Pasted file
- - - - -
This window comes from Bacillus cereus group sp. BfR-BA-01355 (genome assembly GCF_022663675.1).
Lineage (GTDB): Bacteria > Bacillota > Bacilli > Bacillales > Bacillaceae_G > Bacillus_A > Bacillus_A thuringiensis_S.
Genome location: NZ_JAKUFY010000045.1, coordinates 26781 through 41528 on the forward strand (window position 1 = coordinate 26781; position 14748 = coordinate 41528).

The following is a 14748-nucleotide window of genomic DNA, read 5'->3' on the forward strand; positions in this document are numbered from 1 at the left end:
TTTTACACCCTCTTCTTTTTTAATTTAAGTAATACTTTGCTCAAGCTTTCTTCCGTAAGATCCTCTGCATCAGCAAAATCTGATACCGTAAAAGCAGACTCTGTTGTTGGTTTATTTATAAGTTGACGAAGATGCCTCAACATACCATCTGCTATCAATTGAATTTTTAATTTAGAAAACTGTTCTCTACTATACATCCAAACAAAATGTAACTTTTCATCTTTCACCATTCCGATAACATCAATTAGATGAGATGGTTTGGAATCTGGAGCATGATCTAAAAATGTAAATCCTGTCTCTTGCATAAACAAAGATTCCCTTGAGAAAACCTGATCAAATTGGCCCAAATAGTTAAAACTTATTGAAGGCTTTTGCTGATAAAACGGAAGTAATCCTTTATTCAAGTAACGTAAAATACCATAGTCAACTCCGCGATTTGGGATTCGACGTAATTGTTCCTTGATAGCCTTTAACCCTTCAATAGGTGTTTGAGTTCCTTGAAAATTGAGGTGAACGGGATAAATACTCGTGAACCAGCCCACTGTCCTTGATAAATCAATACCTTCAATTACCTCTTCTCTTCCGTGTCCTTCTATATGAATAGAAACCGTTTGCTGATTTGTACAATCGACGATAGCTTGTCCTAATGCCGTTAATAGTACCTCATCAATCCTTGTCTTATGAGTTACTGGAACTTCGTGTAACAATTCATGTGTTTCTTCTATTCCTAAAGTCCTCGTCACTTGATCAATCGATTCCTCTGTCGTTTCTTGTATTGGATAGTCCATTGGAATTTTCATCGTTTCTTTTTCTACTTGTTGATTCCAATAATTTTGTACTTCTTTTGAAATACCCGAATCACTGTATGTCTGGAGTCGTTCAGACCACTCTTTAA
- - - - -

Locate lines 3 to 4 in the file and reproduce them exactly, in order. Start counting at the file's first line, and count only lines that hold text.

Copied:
Genome location: NZ_JAKUFY010000045.1, coordinates 26781 through 41528 on the forward strand (window position 1 = coordinate 26781; position 14748 = coordinate 41528).

The following is a 14748-nucleotide window of genomic DNA, read 5'->3' on the forward strand; positions in this document are numbered from 1 at the left end: